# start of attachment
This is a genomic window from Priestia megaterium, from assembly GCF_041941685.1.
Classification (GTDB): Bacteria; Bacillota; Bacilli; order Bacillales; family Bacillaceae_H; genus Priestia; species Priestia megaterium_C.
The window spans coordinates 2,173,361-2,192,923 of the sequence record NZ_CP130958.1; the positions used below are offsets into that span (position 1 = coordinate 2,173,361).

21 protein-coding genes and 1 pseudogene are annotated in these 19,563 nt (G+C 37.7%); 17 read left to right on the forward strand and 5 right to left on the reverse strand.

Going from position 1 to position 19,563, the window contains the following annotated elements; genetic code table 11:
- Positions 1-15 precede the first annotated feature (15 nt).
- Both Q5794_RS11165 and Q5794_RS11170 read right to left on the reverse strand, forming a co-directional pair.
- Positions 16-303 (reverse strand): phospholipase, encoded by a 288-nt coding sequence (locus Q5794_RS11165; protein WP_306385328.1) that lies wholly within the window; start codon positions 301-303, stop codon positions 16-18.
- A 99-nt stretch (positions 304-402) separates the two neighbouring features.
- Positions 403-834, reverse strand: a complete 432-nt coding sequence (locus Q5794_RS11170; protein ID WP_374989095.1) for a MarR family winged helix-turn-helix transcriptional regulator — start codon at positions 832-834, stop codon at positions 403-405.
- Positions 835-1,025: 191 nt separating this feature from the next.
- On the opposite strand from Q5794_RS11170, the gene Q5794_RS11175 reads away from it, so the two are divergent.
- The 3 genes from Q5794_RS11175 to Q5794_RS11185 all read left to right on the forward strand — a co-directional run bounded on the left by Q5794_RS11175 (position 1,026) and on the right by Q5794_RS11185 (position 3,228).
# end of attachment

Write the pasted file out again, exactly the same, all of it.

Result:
This is a genomic window from Priestia megaterium, from assembly GCF_041941685.1.
Classification (GTDB): Bacteria; Bacillota; Bacilli; order Bacillales; family Bacillaceae_H; genus Priestia; species Priestia megaterium_C.
The window spans coordinates 2,173,361-2,192,923 of the sequence record NZ_CP130958.1; the positions used below are offsets into that span (position 1 = coordinate 2,173,361).

21 protein-coding genes and 1 pseudogene are annotated in these 19,563 nt (G+C 37.7%); 17 read left to right on the forward strand and 5 right to left on the reverse strand.

Going from position 1 to position 19,563, the window contains the following annotated elements; genetic code table 11:
- Positions 1-15 precede the first annotated feature (15 nt).
- Both Q5794_RS11165 and Q5794_RS11170 read right to left on the reverse strand, forming a co-directional pair.
- Positions 16-303 (reverse strand): phospholipase, encoded by a 288-nt coding sequence (locus Q5794_RS11165; protein WP_306385328.1) that lies wholly within the window; start codon positions 301-303, stop codon positions 16-18.
- A 99-nt stretch (positions 304-402) separates the two neighbouring features.
- Positions 403-834, reverse strand: a complete 432-nt coding sequence (locus Q5794_RS11170; protein ID WP_374989095.1) for a MarR family winged helix-turn-helix transcriptional regulator — start codon at positions 832-834, stop codon at positions 403-405.
- Positions 835-1,025: 191 nt separating this feature from the next.
- On the opposite strand from Q5794_RS11170, the gene Q5794_RS11175 reads away from it, so the two are divergent.
- The 3 genes from Q5794_RS11175 to Q5794_RS11185 all read left to right on the forward strand — a co-directional run bounded on the left by Q5794_RS11175 (position 1,026) and on the right by Q5794_RS11185 (position 3,228).